The first same-sex marriages in the UK will take place at the stroke of midnight tonight, after years of tireless campaigning by gay couples fighting to have their unions recognised by law.
The Marriage (Same Sex Couples) Act came into force in July last year, but it was not until 13 March that couples were able to register their intention to marry under the Act for the first time.
Campaigners who spent years battling for the legalisation of gay marriage will see the historic law enacted at midnight, despite objections from the Church of England and some members of the Conservative party.
Civil partnerships were introduced in England and Wales in 2005 to provide gay couples with the same legal rights as heterosexual partners, but campaigners continued fighting to have their marriages recognised by law.
A number of couples are hoping to claim the title of being the first ever to be married in Britain by trying to time it perfectly so their vows are said at 12.01am.
Peter McGraith and David Cabreza, who have been together for 17 years, said they wanted to wed as soon as the marriage laws changed.
Mr McGraith said: "We are thrilled to be getting married. It is a mark of significant social progress in the UK that the legal distinction between gay and straight relationships has been removed.”
Also vying for the title of first same-sex couple to marry in Britain will be Brighton couple Andrew Wale and Neil Allard. The pair will wed in Brighton's famous Royal Pavilion.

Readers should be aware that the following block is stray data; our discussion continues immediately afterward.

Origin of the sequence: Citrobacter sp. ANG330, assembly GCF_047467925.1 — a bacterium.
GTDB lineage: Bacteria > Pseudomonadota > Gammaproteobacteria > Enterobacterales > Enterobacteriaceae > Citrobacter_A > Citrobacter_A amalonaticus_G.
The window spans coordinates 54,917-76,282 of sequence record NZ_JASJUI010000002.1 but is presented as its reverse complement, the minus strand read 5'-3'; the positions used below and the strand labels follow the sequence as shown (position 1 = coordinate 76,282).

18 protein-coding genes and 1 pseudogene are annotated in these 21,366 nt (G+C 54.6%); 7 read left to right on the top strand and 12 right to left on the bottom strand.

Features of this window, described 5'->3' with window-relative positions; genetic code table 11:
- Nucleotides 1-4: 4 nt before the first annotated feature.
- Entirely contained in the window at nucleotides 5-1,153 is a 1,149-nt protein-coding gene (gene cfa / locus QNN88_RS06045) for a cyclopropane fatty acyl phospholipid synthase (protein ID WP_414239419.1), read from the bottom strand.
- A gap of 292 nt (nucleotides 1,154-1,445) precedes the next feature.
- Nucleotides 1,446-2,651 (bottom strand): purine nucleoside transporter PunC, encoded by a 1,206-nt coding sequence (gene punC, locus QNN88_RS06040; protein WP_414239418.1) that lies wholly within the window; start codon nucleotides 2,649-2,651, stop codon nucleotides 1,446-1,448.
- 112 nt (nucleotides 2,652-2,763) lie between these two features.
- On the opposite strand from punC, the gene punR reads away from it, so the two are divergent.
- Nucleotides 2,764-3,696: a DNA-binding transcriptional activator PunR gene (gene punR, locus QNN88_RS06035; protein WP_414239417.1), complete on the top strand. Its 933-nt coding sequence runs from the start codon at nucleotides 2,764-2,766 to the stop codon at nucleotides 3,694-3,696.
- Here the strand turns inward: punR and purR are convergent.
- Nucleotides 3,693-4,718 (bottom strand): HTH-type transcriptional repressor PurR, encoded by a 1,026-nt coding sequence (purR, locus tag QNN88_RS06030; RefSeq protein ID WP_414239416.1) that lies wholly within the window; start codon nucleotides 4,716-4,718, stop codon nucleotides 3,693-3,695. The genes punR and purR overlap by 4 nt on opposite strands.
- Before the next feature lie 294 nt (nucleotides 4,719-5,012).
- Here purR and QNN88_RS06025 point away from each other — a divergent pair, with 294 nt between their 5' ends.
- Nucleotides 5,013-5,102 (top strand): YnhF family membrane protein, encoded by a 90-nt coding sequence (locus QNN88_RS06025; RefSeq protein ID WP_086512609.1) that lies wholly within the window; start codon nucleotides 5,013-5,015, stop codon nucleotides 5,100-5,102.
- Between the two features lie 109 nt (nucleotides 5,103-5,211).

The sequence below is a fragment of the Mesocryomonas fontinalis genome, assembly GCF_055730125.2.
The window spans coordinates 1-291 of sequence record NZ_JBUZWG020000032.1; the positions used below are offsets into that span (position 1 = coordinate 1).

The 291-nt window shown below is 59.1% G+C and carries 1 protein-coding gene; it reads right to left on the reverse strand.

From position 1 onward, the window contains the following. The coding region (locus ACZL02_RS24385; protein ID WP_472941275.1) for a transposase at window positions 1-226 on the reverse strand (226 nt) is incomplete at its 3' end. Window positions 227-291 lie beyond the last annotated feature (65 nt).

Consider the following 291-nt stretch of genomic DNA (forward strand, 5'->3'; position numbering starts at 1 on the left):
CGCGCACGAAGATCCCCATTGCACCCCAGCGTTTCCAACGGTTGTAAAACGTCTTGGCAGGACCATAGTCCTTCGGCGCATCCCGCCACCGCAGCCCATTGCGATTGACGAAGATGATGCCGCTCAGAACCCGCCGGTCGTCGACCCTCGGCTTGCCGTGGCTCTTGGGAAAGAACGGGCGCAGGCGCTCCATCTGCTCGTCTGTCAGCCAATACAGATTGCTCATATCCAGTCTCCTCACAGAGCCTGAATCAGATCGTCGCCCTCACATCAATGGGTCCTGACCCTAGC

Sue Wilkinson, 60, and Celia Kitzinger, 57, tied the knot in Canada in 2003 and fought for eight years to have their union recognised here.
They took their fight to the High Court in 2006, when a judge refused to make a declaration that their marriage was valid in this country.
But, due to the change in the law, their marriage became legally binding at one minute past midnight on 13 March.
Ruth Hunt, acting chief executive of gay rights charity Stonewall, said: "Saturday is a momentous day for England and Wales, as the first same-sex marriages mark full legal equality for lesbian, gay and bisexual people.
"The first weddings will send a powerful message to every person in Britain and around the world that you can live and love as you choose, regardless of your sexual orientation."
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